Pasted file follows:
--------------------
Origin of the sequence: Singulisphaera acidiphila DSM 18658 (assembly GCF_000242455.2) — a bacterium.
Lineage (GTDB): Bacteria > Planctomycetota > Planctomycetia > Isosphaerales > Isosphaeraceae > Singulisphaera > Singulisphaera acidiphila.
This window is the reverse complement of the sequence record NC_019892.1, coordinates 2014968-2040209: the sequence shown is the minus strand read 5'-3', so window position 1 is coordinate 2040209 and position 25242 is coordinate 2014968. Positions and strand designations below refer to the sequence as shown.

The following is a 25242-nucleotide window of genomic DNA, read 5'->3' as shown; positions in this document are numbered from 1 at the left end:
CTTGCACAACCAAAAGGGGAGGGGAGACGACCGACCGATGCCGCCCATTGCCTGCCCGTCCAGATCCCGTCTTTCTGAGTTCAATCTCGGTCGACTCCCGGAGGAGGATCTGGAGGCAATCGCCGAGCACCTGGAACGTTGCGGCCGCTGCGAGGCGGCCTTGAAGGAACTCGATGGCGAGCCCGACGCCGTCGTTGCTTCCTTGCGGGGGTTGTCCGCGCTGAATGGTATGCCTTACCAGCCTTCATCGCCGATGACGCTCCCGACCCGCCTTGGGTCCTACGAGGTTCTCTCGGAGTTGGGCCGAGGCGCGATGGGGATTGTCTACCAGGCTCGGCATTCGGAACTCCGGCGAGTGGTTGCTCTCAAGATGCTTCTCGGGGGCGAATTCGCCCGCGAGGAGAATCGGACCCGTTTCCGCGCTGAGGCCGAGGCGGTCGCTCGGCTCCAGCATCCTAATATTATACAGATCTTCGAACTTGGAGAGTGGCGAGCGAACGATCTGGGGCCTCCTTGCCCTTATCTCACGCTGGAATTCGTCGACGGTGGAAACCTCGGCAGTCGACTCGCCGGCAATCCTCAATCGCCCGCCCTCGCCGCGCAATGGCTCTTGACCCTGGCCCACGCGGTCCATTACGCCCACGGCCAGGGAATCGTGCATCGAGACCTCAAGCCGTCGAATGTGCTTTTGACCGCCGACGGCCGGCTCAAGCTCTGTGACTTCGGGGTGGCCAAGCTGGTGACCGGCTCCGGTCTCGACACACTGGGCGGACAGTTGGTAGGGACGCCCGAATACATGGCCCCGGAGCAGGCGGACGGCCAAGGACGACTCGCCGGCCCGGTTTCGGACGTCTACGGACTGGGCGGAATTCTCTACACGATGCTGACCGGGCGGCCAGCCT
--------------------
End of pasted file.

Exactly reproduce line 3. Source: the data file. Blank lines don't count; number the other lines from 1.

This window is the reverse complement of the sequence record NC_019892.1, coordinates 2014968-2040209: the sequence shown is the minus strand read 5'-3', so window position 1 is coordinate 2040209 and position 25242 is coordinate 2014968. Positions and strand designations below refer to the sequence as shown.